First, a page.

Last night as I drove home from work a particular Gospel reading started bouncing around in my brain. I couldn’t tell you off hand which Gospel it was from but I could hear Jesus’ words clearly; he came for the sinners the “sick.”
This morning I logged online and read the readings for today:
Jesus saw a tax collector named Levi sitting at the customs post.
He said to him, “Follow me.”
And leaving everything behind, he got up and followed him.
Then Levi gave a great banquet for him in his house,
and a large crowd of tax collectors
and others were at table with them.
The Pharisees and their scribes complained to his disciples, saying,
“Why do you eat and drink with tax collectors and sinners?”
Jesus said to them in reply,
“Those who are healthy do not need a physician, but the sick do.
I have not come to call the righteous to repentance but sinners.”
Ah, yes, Holy Spirit, once again you have my attention. We are all sinners, we are all “sick” in our fallen state. But, we must not forget our need for Jesus in times when we are “well” nor the sacraments either.
In today’s world we have a huge emphasis on “preventative medicine.” Most insurers cover at least annual physicals, pap smears, regular checks for prostate, breast and colon cancers and any variety of screenings: cholesterol, blood pressure etc. The idea being that with regular maintanance, doctors will find issues sooner or early signs and be able to stop events before they even start.
I remember an older friend once telling me that when life was well, she would sometimes find herself neglecting prayer outside of her weekly Mass commitment. She wouldn’t even think of Sacred Scripture and Confession was the furthest thing from her mind. And then the bottom would drop out and she would humbly, hat in hand, find her way back into a more regular routine with Jesus, acknowledging that her low state reminded her of her total reliance on God for everything.
It is true that the Church is a field hospital, as Pope Francis says and equally true that Jesus came for the sinners. And I can see where I relate to what my friend was saying. At times when all things are good, it is sometimes easy to “forget” why that is.
My Lent is starting off better than any I’ve had in years. We made it to Ash Wednesday Mass and no one was sick. I’ve been keeping my fasts and they are seeming deceptively easy for some reason and feeling very engaged in new spirtual practices. It feels so easy, but that Gospel bouncing in my head last night kept my feet on the ground, “Keep doing it Kristen, keep it up,” the Holy Spirit seemed to say, “you feel ‘well’ but the sickness of sin lies just under the surface and if you neglect Him, it was rise up.”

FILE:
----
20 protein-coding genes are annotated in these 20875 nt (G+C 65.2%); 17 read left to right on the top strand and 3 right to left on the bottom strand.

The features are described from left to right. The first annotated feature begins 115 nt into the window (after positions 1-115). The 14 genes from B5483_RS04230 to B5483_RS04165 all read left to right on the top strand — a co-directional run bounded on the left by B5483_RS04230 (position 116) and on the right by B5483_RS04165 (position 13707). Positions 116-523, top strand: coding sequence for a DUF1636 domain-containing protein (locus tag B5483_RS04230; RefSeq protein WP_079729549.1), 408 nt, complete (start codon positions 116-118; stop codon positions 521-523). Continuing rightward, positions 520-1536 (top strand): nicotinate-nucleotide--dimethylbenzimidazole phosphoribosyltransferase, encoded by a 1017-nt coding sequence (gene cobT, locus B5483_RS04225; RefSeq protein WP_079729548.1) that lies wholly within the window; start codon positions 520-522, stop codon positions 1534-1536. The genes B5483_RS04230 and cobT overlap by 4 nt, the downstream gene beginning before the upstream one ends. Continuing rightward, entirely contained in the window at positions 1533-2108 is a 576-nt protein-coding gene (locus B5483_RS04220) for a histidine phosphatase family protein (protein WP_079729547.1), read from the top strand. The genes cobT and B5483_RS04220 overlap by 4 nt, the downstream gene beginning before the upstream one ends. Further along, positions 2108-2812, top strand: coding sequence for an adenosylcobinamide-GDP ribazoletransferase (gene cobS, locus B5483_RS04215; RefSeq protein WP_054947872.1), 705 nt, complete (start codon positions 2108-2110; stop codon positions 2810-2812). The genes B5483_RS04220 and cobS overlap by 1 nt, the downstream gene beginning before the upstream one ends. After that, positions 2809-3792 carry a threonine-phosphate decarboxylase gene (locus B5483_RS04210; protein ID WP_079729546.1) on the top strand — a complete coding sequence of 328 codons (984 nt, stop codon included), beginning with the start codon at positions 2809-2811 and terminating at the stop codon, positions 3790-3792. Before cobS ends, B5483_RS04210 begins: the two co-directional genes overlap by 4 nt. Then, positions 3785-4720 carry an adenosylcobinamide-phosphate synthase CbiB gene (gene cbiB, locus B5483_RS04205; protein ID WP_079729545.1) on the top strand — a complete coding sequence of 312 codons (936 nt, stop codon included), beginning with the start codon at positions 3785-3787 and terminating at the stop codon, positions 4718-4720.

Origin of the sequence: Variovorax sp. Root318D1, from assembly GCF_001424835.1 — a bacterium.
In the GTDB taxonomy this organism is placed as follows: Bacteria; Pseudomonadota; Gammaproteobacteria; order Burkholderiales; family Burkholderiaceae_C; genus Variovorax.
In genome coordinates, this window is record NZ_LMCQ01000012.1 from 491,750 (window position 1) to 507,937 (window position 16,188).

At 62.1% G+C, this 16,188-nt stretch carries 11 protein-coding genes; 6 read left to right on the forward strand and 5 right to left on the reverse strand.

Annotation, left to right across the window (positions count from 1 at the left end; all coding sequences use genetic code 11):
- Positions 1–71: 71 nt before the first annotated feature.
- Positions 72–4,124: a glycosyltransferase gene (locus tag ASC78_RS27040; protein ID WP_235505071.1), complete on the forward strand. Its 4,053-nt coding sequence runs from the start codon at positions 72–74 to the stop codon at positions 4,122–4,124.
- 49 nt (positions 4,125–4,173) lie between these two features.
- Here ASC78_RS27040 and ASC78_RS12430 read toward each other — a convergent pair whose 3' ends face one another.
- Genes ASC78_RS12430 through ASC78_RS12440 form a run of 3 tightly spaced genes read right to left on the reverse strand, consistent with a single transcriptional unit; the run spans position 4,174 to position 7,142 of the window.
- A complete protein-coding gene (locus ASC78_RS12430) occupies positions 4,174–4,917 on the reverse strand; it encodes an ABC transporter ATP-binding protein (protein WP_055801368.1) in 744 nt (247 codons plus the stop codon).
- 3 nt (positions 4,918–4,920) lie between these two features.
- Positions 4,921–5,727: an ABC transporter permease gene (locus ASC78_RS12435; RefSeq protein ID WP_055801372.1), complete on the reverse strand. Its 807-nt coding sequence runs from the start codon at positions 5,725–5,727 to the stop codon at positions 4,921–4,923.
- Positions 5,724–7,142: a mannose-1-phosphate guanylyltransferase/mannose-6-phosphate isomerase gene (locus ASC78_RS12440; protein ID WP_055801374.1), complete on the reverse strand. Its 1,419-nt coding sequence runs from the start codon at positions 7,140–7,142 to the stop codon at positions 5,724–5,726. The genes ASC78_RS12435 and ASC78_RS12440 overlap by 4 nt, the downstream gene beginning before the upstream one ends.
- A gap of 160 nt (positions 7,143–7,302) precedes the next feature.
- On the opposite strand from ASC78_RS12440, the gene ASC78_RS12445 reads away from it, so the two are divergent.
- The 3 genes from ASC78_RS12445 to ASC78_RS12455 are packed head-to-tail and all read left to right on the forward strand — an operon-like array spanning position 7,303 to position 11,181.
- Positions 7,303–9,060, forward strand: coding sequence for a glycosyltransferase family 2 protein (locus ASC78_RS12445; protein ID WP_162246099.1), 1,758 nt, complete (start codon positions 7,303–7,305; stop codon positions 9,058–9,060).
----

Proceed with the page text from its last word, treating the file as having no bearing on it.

Just like regular visits to my doctor will help me to prevent issues in my physical health, so regular reception of the sacraments, reading of scripture and prayer help fight against spiritual ailments. I think of Blessed Mother Teresa who kept going despite such spiritual dryness. I will never be so well that I do not need Jesus. Even if everything feels as though it is going “right,” that deception of “feeling well” will only be a temporary mask over the eventual illness if I neglect God in my life.
When God and Satan talked about God’s servant Job, Satan said Job faithfulness to God only happened because Job’s life was going well and that if God took it all away, Job would falter. We seem to have the opposite problem in our lives today. Today Satan tries to steal us from God by making us feel as though we do not need God when times are good and that we, not God, are sometimes responsible for the good things in our lives, and it is only when God removes them that we are humbled by our reliance on Him.
Jesus came for the sinners, all of us, and we should not forget that in the times when life seems to be all above the board. It is then that we should cling harder and persist, not to keep that bad times away but to be able to say, as Job did,
Naked I came forth from my mother’s womb,f
and naked shall I go back there.*
The Lord gave and the Lord has taken away;
Blessed be the Lord!”
We are never as well as we seem or feel, we need Jesus for preventative, as well as emergency, care.